It’s harder to pin down how these things are altering the emotional experience of the game. I’m making better moves, but am I enjoying the game more or less for that? The reaction to a roll seems different – on the one hand I get “Well I decided to stick at 95% and not throw another card in, 1 in 20 chances happen all the time” where I’d have got “That roll is so absurdly below average, I hate you dice.” but on the other hand failing a >99% roll is a worse kick in the teeth than it’d have been if you weren’t aware of just how good the odds were.

There’s also a conflating factor in the game being single player. “Shall I throw in my other characters extra card to squeak an extra 2% chance to win out of this roll” is a fundamentally different question to “Shall I ask Jane to give up her extra go so I can have a 2% extra chance to succeed?”

Overall I think being aware of the exact probabilities sharpens the game. Dice are fickle, but over time, over many rolls, fair. It makes me more aware of smaller changes which in turn means I think about choices that I might otherwise have discarded out of hand. Ultimately it frees me from arithmetic to enjoy what the designers intended the game to be.

What’s the take away for designers?

Games can be more or less explicit about the probabilities of success involved in doing things. A magic computer box that does the numbers is not a necessity: Settlers of Catan dots its pieces to show dice probabilities. It would not be possible to do something for more complex mechanics like the examples shown here – but the mechanics themselves can be streamlined.

It’s also not an all or nothing approach. For instance Race for the Galaxy includes a card that allows you to guess the cost of the top card of the deck and draw it if you were correct. That card contains a little table showing how many of each cost of card are included in the deck. This doesn’t mean you can calculate the probability (I mean you could if you wanted to sit and count the number of cards of each cost currently in play and that you’ve personally discarded) but it makes it less obscure – you have a better idea of what it might be than if you didn’t have the contextual information.

Most games are likely to benefit from giving the players more information and more powerful tools to make decision – if the rest of the game supports that. There are some games that being able to work out the odds of each move *is* the gameplay and these calculations are intentionally on the cusp of human ability – but for more games working out the best move is the gameplay and understanding the odds of various outcomes is a tool in reaching the more interesting factors that define the best move in that particular game.


One Trillion Dollars

I’m presently working on a game in which a team of players take the role of evil masterminds trying to get one trillion dollars out of the UN. Each turn they get cards and can either play half of them or threaten to play all of them and offer not to for some fixed amount of money. Their goal is to get enough money doing this. The UN player can catch and arrest them all, but the cards they play make this harder, so they need to strike a balance between giving up too much money and losing and letting too many cards be played and be unable to win (Which as the evil players can get money in some other ways will also result in a loss).

Tone of Threats

The initial threats deck I’ve made by marking cities on a world map in a “This city is in a convenient place for my map” kind of a way and then picking something a mastermind might do to each city to threaten it.

This has lead to threats which have a tone all over the place. Kidnapping the queen of England is maybe a bit silly, but something someone could plausibly do that would definitely cause an uproar. Awakening the Egyptian mummies would definitely cause problems in Cairo but is clearly stepping into fantasy. You could definitely do something to Taipei and Beijing by annexing Taiwan but… actually that whole situation is pretty real and real people’s lives are going to be quite affected by how it plays out.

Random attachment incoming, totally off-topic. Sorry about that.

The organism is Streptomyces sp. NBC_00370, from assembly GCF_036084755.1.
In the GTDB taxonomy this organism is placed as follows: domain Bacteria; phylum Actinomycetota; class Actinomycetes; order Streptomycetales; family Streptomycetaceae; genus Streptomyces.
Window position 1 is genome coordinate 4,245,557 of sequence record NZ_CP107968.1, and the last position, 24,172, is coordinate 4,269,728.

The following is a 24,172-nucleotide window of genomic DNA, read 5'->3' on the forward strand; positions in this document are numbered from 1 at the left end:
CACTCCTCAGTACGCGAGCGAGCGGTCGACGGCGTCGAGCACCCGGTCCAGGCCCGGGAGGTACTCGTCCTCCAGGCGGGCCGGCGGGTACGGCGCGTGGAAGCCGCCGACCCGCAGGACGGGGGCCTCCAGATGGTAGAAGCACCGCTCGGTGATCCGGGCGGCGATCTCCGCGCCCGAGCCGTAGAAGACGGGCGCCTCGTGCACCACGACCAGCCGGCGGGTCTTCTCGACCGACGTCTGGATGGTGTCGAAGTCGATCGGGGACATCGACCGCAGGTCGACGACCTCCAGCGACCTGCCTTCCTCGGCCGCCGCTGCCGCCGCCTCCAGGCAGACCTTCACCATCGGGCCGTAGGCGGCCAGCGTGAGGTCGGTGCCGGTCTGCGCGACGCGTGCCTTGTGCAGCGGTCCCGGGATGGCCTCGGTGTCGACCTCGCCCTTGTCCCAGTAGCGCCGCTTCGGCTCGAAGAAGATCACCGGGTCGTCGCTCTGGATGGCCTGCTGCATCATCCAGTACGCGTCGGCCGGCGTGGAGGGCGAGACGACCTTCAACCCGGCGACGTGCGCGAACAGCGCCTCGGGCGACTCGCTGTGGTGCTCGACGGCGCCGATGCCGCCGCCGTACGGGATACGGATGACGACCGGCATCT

Just going through cities and writing the first thing that popped into my head has lead this version to be all over the place. This is a problem.

Who cares about tone?

I was going to start this off printing a user review of Escape the Nightmare but the user has deleted it :O

It boiled down to “I really like this game mechanically but can’t play it with my preferred groups because the tone of the art means it can’t be played in those circles.”

Which is a fair cop. I *did* make a light party game which had art including dismemberment and disfigurement. I probably shouldn’t have done, it made a great game less accessible to some audiences and less enjoyable to others.

How do you get tone right?

I don’t know. I really don’t. “Inconsistent tone” is an accusation that could be reasonably levelled at all of the games I’ve made.

I’m hoping that being more conscious of it is a good starting point. Previously I’ve tried to generate as many good ideas as possible that fit the theme – which has lead to a lot of good ideas. I’ve then winnowed them away through playtesting, removing things which don’t pull their weight gameplay wise – which is also very important.

Designers talk a lot of about theme vs mechanics and the compromises made in order to carry both. I think that it might be wise for me to look at this set of cards in terms of theme-tone-mechanics and start removing cards from the set that significantly fail in any one of the three areas.

I think it’ll be hard to say goodbye to something that fits the theme and presents great gameplay because of tone inconsistencies – but it should lead to a stronger game. I’m a very mechanics oriented player so I’m constantly fighting the desire to go “Screw everything else” but for most players enjoyment is a combination of factors. There will be opportunities to make relatively small sacrifices in other areas for relatively large gains here, so I just need to be alert for them.

What do you think?

This post has been less useful to designers reading it than others because rather than it being “Here’s a thing I’ve figured out, let me share” it’s “Here’s something I’m figuring out and where I’m going with it at the moment.” So some of the readers almost certainly have a better idea about it than I do – more than usual I’d encourage folks to comment and for readers to read the comments. I know I will be 😉